The development of renewable energy sources on land and sea is leading to a decentralised energy supply. The energy produced by these methods must be optimised and integrated into the energy supply grid. This is exactly where the demonstration and innovation project RH2-Werder/Kessin/Altentreptow (RH2-WKA) comes in.
By integrating a CO2-free hydrogen storage facility within a wind park, consumers will gain access to wind energy on demand, regardless of time. In future, regenerative power plants will make an active contribution to increased network stability and to the integration of regenerative energy into the power supply network. The CO2-free wind-hydrogen system planned in the RH2-WKA project represents a milestone for sustainable industrial application due to its capacity: The wind park is comprised of up to 28 wind energy plants (partly > 7 mW) with a total load exceeding 140 mW. The high-performance wind park will provide clean energy for approximately 1000 households. In the first project phase, the hydrogen plant will power the wind park itself. It will boast 1mW performance and store the hydrogen at a pressure of 300 bar. The modular design of the hydrogen combined heat and power unit enables performance peaks of up to 250 kWel to be sustained for several hours. Further expansion to a regenerative power plant is planned for the future.
RH2® stands for Renewable Hydrogen. Project planning is being undertaken by WIND-projekt Gmbh, which is based in Börgerende, in the state of Mecklenburg-Pomerania, Germany.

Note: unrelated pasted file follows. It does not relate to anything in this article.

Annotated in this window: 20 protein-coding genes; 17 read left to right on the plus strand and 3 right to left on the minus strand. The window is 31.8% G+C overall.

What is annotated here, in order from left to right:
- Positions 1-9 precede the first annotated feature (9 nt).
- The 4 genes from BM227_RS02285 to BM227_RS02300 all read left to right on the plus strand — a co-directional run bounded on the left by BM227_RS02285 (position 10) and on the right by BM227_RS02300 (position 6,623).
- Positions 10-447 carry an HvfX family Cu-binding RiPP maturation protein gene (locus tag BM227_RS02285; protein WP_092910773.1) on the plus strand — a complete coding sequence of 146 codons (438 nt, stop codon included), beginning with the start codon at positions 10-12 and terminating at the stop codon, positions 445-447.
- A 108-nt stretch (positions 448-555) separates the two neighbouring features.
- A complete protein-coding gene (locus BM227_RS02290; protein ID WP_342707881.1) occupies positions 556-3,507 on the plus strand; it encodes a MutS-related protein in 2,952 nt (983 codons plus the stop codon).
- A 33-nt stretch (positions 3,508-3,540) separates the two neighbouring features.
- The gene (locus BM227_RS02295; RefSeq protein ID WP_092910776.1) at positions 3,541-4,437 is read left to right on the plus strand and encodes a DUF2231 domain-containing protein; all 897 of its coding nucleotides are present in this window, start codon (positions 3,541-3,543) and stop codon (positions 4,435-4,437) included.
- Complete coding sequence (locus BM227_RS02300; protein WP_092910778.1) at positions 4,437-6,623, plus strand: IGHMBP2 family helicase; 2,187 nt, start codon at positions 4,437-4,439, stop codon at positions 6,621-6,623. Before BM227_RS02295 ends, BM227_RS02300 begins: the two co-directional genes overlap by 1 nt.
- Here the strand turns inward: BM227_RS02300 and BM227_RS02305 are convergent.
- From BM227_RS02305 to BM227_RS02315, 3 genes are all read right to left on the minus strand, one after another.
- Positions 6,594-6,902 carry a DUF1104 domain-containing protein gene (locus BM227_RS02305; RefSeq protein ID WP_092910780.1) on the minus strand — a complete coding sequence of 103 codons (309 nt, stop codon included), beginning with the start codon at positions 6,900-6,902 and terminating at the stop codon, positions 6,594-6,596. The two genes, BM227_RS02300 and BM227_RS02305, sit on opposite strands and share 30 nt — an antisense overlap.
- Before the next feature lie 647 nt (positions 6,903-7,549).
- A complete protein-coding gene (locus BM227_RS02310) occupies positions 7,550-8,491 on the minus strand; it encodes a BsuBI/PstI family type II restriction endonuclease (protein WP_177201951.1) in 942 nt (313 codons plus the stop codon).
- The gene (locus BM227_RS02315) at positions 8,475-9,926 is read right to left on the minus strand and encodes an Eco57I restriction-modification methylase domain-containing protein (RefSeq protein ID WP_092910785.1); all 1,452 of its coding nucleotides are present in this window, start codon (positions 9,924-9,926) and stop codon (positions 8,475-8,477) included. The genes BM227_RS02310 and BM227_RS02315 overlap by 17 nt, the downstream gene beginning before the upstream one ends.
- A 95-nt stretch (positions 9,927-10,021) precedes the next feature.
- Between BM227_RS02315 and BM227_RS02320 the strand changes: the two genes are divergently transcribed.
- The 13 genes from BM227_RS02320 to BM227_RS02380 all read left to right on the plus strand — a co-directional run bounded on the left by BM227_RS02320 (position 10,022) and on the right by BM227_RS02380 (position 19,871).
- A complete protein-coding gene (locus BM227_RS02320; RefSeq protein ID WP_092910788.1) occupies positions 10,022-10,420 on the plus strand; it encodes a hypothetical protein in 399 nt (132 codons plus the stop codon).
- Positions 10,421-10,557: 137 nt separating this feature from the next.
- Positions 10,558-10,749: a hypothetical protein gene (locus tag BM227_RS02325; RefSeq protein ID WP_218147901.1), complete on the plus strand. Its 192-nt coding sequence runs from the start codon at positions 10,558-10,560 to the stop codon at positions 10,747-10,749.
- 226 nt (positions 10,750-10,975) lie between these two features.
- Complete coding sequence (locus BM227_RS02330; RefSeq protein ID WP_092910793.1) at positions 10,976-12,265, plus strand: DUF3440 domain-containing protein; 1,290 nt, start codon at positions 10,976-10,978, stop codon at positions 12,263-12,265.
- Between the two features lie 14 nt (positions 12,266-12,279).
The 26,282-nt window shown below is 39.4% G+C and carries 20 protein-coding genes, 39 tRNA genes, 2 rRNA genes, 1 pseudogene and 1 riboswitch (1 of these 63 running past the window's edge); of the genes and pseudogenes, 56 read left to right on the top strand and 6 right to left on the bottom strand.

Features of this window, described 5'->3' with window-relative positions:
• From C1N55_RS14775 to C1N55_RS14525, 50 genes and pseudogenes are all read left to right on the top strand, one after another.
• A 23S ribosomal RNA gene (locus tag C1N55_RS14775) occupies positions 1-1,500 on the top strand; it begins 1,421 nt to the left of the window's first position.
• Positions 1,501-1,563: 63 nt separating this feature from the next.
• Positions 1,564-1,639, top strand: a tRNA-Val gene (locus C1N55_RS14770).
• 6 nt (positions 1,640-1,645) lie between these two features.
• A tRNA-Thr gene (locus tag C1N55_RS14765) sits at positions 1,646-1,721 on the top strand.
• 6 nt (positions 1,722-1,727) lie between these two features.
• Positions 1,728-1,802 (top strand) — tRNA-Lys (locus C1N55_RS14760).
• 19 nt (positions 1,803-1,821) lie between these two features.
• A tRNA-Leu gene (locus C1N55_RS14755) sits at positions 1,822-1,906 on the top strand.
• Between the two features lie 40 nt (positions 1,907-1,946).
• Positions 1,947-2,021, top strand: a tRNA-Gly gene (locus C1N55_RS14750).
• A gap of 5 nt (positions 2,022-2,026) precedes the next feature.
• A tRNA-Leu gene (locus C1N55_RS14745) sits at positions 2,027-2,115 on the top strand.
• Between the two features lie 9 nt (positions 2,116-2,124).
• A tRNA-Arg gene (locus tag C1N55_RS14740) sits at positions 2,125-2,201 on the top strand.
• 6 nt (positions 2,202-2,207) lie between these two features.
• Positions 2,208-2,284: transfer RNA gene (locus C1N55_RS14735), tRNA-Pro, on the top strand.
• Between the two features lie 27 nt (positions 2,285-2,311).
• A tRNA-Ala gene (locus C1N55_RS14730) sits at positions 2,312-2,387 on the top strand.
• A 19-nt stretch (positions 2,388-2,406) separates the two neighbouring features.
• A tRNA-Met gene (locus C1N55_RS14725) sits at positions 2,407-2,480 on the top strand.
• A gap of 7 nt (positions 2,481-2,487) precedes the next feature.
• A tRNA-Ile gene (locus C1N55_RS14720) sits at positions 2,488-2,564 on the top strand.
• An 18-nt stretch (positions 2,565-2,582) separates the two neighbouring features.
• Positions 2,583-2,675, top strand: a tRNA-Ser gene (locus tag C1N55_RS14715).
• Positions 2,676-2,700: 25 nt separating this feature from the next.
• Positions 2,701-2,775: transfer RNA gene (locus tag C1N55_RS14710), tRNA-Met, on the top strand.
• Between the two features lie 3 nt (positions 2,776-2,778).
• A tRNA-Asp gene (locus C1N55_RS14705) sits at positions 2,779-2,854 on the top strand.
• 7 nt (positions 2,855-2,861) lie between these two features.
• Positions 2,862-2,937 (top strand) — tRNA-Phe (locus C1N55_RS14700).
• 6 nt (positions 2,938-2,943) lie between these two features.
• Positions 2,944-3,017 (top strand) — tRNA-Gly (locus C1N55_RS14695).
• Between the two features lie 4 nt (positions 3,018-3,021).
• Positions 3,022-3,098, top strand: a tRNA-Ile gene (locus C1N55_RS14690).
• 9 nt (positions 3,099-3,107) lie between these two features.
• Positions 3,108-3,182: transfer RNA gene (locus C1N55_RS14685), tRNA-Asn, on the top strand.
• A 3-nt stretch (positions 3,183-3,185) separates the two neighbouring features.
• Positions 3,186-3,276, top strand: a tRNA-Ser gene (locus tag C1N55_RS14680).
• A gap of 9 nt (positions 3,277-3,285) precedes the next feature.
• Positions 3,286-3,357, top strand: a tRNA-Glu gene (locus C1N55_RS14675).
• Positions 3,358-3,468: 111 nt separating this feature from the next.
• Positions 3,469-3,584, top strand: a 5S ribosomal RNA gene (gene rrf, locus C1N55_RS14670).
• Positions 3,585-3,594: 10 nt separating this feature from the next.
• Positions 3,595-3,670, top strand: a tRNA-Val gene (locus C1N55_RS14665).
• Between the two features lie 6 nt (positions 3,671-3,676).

The NIP-supported RH2 Werder/Kessin/Altentreptow demonstration and innovation project by the company WIND-project went into operation in September 2013. The alkaline electrolyser is run by surplus wind power that exceeds the intake capacity of the available electricity networks. The produced hydrogen is compressed, temporarily stored in gas cylinders and reconverted to electricity in combined heat and power plants upon demand. As soon as power is required — even when there is no breeze — the hydrogen combustion engines start and produce electricity via a generator. The stored amount of hydrogen is sufficient to run the combined heat and power plants at full power for two days and can thereby cover the own electricity requirements of a neighbouring wind park. As such, this project enables the perpetuation of wind power in electricity networks to thereby pave the way to allow the continual, largescale feeding in of power made using renewable energy, in the medium term. An expansion of the current project to incorporate a facility to feed in hydrogen to the natural gas network is being considered.